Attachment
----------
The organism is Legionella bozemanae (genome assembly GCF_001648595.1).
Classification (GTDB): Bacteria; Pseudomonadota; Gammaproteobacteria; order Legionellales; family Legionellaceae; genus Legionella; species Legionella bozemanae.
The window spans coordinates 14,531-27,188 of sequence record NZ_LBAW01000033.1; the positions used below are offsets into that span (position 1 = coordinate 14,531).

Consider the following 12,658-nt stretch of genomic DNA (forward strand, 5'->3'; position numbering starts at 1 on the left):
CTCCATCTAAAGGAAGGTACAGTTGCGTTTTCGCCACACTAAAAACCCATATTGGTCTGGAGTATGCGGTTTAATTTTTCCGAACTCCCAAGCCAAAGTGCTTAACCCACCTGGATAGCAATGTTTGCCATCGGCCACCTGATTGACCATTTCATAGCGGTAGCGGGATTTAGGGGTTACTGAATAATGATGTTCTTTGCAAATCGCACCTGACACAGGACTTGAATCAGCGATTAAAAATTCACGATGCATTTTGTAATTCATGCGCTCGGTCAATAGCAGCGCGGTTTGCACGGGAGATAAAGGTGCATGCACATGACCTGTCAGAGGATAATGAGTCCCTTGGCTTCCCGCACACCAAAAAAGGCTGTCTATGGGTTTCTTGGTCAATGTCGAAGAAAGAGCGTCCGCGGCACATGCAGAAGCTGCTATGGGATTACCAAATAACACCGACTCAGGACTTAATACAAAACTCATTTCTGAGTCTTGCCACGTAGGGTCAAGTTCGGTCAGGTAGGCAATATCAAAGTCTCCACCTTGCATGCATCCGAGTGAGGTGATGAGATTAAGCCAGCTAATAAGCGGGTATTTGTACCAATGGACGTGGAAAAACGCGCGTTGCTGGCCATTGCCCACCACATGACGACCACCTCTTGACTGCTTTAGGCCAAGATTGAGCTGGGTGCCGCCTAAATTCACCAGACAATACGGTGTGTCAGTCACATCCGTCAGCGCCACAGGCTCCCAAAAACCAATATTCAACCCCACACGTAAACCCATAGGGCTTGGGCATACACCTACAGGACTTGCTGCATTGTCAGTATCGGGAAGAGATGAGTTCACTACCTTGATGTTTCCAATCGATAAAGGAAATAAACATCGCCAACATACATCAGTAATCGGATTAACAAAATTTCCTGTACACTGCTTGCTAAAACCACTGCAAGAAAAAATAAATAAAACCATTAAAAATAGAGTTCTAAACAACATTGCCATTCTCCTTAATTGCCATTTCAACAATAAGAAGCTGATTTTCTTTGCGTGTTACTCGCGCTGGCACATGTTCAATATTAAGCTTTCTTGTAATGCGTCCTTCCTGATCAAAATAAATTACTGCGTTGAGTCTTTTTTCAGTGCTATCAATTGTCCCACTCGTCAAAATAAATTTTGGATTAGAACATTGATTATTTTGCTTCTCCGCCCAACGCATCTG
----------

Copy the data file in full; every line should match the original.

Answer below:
The organism is Legionella bozemanae (genome assembly GCF_001648595.1).
Classification (GTDB): Bacteria; Pseudomonadota; Gammaproteobacteria; order Legionellales; family Legionellaceae; genus Legionella; species Legionella bozemanae.
The window spans coordinates 14,531-27,188 of sequence record NZ_LBAW01000033.1; the positions used below are offsets into that span (position 1 = coordinate 14,531).

Consider the following 12,658-nt stretch of genomic DNA (forward strand, 5'->3'; position numbering starts at 1 on the left):
CTCCATCTAAAGGAAGGTACAGTTGCGTTTTCGCCACACTAAAAACCCATATTGGTCTGGAGTATGCGGTTTAATTTTTCCGAACTCCCAAGCCAAAGTGCTTAACCCACCTGGATAGCAATGTTTGCCATCGGCCACCTGATTGACCATTTCATAGCGGTAGCGGGATTTAGGGGTTACTGAATAATGATGTTCTTTGCAAATCGCACCTGACACAGGACTTGAATCAGCGATTAAAAATTCACGATGCATTTTGTAATTCATGCGCTCGGTCAATAGCAGCGCGGTTTGCACGGGAGATAAAGGTGCATGCACATGACCTGTCAGAGGATAATGAGTCCCTTGGCTTCCCGCACACCAAAAAAGGCTGTCTATGGGTTTCTTGGTCAATGTCGAAGAAAGAGCGTCCGCGGCACATGCAGAAGCTGCTATGGGATTACCAAATAACACCGACTCAGGACTTAATACAAAACTCATTTCTGAGTCTTGCCACGTAGGGTCAAGTTCGGTCAGGTAGGCAATATCAAAGTCTCCACCTTGCATGCATCCGAGTGAGGTGATGAGATTAAGCCAGCTAATAAGCGGGTATTTGTACCAATGGACGTGGAAAAACGCGCGTTGCTGGCCATTGCCCACCACATGACGACCACCTCTTGACTGCTTTAGGCCAAGATTGAGCTGGGTGCCGCCTAAATTCACCAGACAATACGGTGTGTCAGTCACATCCGTCAGCGCCACAGGCTCCCAAAAACCAATATTCAACCCCACACGTAAACCCATAGGGCTTGGGCATACACCTACAGGACTTGCTGCATTGTCAGTATCGGGAAGAGATGAGTTCACTACCTTGATGTTTCCAATCGATAAAGGAAATAAACATCGCCAACATACATCAGTAATCGGATTAACAAAATTTCCTGTACACTGCTTGCTAAAACCACTGCAAGAAAAAATAAATAAAACCATTAAAAATAGAGTTCTAAACAACATTGCCATTCTCCTTAATTGCCATTTCAACAATAAGAAGCTGATTTTCTTTGCGTGTTACTCGCGCTGGCACATGTTCAATATTAAGCTTTCTTGTAATGCGTCCTTCCTGATCAAAATAAATTACTGCGTTGAGTCTTTTTTCAGTGCTATCAATTGTCCCACTCGTCAAAATAAATTTTGGATTAGAACATTGATTATTTTGCTTCTCCGCCCAACGCATCTG